POINT VI. THE LOWER COURT DENYING THE PETITION MUST BE REVERSED SINCE CUMULATIVE ERRORS RENDERED THE TRIAL UNFAIR AND COUNSEL INEFFECTIVE.

POINT VII. DEFENDANT RECEIVED INEFFECTIVE ASSISTANCE OF COUNSEL ON THE FIRST PETITION FOR POST-CONVICTION RELIEF, RESULTING IN THE DISMISSAL OF THE PRESENT PETITION AS TIME BARRED. THE LOWER COURT ORDER MUST THEREFORE BE REVERSED.

POINT VIII. THE LOWER COURT ORDER DENYING THE PETITION MUST BE REVERSED SINCE DEFENDANT'S CLAIMS ARE NOT PROCEDURALLY BARRED UNDER R. 3:22-5.

POINT IX. THE LOWER COURT ORDER MUST BE REVERSED SINCE THE FIVE-YEAR TIME BAR SHOULD NOT BE APPLIED TO BAR DEFENDANT'S CLAIM. POINT X. THE LOWER COURT ORDER DENYING THE PETITION MUST BE REVERSED SINCE DEFENDANT'S CLAIMS ARE NOT PROCEDURALLY BARRED UNDER R. 3:22-4.

POINT XI. THE LOWER COURT ERRED IN NOT GRANTING DEFENDANT'S REQUEST FOR AN EVIDENTIARY HEARING AND THE LOWER COURT ORDER MUST THEREFORE BE REVERSED.

We affirm substantially for the reasons expressed by Judge Neustadter in his thorough written opinion of May 19, 2008. After our independent review of the record, we find that defendant's arguments lack sufficient merit--on both substantive and procedural grounds--to warrant further explication in a written decision. R. 2:11-3(e)(2). We briefly note only the following.

At the time Judge Neustadter decided defendant's application, Rule 3:22-12(a)*fn2 provided in pertinent part:

No petition [for post conviction relief] shall be filed pursuant to this rule more than 5 years after rendition of the judgment or sentence sought to be attacked unless it alleges facts showing that the delay beyond said time was due to defendant's excusable neglect.

Defendant seeks to avert this five-year time limit for the filing of his application by arguing that his failure to file within the required time was due to excusable neglect. We, like the PCR judge, are not persuaded by this argument.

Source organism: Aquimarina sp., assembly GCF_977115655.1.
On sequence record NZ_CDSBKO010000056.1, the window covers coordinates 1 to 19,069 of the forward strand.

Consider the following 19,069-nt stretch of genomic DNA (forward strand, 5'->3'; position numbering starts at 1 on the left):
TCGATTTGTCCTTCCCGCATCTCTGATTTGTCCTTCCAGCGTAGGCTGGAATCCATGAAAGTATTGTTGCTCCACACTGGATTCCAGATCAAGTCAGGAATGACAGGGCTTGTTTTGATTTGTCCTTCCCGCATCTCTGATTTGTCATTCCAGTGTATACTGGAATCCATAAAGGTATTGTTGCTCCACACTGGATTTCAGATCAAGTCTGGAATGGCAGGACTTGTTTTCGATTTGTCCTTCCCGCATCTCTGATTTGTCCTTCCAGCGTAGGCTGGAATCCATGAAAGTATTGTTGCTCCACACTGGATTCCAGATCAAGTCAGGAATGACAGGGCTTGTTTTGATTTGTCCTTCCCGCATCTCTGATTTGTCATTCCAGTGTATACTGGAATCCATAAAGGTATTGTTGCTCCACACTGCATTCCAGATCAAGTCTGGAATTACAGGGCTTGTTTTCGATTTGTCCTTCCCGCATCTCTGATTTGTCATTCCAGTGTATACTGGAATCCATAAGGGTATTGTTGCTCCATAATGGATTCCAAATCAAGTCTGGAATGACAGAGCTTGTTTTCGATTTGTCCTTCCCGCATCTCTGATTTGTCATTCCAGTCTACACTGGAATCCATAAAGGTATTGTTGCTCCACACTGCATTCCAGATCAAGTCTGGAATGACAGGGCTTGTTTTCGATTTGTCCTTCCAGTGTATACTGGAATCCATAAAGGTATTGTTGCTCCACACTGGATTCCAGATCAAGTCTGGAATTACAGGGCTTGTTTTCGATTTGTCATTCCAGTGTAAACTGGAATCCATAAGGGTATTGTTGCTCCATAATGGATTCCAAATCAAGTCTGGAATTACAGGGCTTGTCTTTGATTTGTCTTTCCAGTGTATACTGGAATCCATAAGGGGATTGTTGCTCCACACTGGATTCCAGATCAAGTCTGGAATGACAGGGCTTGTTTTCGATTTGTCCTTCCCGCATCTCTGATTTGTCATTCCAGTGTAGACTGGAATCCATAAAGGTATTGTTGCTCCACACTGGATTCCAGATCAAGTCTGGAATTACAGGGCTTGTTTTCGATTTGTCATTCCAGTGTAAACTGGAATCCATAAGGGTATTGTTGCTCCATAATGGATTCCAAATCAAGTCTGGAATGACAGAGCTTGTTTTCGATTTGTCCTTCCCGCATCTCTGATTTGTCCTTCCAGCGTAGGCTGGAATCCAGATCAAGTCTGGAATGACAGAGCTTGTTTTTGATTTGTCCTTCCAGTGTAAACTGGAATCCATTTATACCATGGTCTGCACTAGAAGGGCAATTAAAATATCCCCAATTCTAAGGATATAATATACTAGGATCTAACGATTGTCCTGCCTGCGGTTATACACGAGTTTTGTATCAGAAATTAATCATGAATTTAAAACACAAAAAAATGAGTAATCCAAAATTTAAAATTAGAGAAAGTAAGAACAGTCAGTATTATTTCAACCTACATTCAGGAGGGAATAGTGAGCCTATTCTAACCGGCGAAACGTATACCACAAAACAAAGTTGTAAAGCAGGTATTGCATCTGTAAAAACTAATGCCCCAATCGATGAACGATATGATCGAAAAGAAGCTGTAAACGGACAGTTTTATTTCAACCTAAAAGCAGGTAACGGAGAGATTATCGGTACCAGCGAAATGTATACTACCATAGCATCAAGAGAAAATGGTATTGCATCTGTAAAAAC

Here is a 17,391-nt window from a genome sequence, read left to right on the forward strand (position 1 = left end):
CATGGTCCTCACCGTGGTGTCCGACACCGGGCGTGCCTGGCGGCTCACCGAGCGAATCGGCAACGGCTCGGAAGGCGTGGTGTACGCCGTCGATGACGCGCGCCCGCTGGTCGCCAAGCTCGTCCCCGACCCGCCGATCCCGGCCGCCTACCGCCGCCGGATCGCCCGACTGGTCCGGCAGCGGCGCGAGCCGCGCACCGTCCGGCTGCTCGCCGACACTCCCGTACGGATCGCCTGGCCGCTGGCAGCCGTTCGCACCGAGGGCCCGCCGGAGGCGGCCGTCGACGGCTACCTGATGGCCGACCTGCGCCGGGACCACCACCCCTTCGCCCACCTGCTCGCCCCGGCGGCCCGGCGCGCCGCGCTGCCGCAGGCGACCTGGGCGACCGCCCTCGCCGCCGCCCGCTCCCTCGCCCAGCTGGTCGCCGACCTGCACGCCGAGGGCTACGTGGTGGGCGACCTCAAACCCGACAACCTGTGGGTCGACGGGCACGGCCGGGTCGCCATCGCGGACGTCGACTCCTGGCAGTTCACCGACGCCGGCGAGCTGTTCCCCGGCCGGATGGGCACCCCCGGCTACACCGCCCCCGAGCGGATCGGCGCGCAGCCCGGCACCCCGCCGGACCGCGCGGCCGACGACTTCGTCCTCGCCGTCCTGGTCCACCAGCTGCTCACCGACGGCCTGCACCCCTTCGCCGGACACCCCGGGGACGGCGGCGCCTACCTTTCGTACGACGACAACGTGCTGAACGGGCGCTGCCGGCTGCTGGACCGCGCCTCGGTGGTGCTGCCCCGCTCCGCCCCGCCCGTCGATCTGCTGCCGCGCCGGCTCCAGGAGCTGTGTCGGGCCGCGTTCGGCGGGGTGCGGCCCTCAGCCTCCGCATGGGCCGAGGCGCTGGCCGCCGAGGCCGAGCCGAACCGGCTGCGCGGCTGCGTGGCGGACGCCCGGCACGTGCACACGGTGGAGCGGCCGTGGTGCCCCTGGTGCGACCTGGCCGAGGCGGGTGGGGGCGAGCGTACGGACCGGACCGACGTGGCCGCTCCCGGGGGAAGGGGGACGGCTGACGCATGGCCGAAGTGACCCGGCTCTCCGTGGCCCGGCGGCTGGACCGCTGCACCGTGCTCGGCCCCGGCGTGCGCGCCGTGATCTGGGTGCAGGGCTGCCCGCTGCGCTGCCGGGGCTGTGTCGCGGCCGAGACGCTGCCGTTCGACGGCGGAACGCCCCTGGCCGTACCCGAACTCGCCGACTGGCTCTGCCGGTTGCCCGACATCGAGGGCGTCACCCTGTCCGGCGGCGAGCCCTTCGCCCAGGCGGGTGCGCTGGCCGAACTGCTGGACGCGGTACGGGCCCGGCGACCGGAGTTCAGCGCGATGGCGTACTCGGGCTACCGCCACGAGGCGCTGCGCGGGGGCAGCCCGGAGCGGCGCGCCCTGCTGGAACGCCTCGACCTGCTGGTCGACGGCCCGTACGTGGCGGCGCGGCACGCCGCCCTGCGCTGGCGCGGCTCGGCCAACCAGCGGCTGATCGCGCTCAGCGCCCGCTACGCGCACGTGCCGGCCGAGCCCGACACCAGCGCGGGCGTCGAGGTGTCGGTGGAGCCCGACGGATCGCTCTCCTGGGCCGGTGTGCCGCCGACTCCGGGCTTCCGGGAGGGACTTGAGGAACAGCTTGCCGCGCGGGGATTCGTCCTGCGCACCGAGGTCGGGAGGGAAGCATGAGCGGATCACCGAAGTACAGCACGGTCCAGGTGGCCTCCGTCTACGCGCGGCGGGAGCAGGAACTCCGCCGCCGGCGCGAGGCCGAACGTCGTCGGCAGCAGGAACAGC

Defendant's judgment of conviction is dated June 18, 1998. Accordingly, unless defendant can demonstrate the requisite excusable neglect, he was obligated to file for PCR on or before the five-year expiry: June 17, 2003. As noted, he timely filed the first application for PCR on October 24, 2000, at which time PCR counsel was appointed. However, on May 19, 2001, over two years before Rule 3:22-12(a)'s time bar would come into effect, defendant knew that the application was being withdrawn. When PCR counsel requested permission to withdraw defendant's application, the prosecutor indicated that the State was not waiving its right to object to a re-filing of a PCR as being time barred, if that argument were appropriate.

On May 1, 2004, some eleven months after the five-year deadline had passed, defendant wrote a letter to the Public Defender claiming that he had been previously informed by the "Scheduling Department" that his "court date for the Judge to consider my motion for PCR would be in January or February 2004." However, since it was already "late March,"*fn3 and he had "not yet been called to court," he stated that he would like to exercise his right to "appeal the court's ruling." He also stated in the letter that "[t]he last time I was before the Judge, he told my lawyer to re[-]file the petition. To my knowledge, this has not been done." On August 6, 2004, the Office of the Public Defender sent a reply letter with an enclosed form for filing an application for PCR. Another eighteen months elapsed before defendant re-filed the instant application for PCR, which was finally accomplished on February 23, 2006.